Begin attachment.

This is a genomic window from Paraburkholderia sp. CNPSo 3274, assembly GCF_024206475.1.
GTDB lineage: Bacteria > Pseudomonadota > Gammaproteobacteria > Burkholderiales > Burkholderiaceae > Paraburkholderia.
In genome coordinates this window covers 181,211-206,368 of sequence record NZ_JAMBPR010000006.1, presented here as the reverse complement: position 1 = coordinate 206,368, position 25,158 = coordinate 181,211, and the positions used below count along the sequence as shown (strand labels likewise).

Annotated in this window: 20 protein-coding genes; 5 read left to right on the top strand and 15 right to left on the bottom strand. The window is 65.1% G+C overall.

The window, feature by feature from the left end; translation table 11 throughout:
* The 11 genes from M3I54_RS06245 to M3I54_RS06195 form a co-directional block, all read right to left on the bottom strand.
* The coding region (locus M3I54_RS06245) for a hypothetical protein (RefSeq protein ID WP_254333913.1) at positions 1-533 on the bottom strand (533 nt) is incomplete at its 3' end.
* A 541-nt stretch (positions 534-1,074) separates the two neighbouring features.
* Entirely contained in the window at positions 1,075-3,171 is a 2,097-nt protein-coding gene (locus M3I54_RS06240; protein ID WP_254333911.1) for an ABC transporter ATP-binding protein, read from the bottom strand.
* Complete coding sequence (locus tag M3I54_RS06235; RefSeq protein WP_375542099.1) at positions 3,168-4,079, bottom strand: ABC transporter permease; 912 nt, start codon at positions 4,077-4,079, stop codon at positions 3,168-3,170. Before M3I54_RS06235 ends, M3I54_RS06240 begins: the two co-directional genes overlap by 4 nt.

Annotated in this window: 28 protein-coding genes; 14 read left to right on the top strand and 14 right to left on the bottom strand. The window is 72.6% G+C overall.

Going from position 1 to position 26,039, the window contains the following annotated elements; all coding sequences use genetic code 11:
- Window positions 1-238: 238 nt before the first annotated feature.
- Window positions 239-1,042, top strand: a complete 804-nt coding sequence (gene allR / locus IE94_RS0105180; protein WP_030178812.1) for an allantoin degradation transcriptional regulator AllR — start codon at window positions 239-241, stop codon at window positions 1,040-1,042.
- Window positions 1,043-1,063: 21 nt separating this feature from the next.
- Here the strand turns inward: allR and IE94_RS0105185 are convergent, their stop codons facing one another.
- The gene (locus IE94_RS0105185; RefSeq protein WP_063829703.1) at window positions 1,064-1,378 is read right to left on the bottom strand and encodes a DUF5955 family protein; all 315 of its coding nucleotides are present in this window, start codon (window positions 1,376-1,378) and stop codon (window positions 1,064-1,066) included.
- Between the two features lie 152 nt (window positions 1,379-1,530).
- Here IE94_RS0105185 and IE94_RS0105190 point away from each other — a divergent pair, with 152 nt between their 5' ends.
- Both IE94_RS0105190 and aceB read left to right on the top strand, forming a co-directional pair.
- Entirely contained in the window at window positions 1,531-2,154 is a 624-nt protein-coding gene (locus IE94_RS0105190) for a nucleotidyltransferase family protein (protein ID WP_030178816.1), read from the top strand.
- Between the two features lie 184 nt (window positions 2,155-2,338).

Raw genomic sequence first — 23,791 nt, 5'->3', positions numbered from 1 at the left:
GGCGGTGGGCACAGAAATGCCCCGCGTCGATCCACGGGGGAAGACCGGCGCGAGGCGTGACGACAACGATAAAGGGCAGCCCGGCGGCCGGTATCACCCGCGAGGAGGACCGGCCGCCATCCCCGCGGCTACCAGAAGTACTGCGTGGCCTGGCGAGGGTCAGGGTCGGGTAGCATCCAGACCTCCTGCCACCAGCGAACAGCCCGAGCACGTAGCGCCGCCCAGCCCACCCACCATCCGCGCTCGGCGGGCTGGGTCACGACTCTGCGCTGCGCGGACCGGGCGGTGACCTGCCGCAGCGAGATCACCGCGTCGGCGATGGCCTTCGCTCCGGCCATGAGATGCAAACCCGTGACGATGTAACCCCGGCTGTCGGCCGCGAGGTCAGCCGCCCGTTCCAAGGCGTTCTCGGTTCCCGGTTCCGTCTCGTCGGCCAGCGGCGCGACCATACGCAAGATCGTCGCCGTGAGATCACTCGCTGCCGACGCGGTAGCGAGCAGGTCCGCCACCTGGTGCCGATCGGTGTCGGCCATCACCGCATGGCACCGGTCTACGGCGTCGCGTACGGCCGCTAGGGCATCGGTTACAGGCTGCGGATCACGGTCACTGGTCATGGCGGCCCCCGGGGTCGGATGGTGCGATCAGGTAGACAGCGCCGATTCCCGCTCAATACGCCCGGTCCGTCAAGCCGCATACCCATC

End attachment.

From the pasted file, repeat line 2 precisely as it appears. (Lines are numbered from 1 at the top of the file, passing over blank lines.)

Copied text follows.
GTDB lineage: Bacteria > Pseudomonadota > Gammaproteobacteria > Burkholderiales > Burkholderiaceae > Paraburkholderia.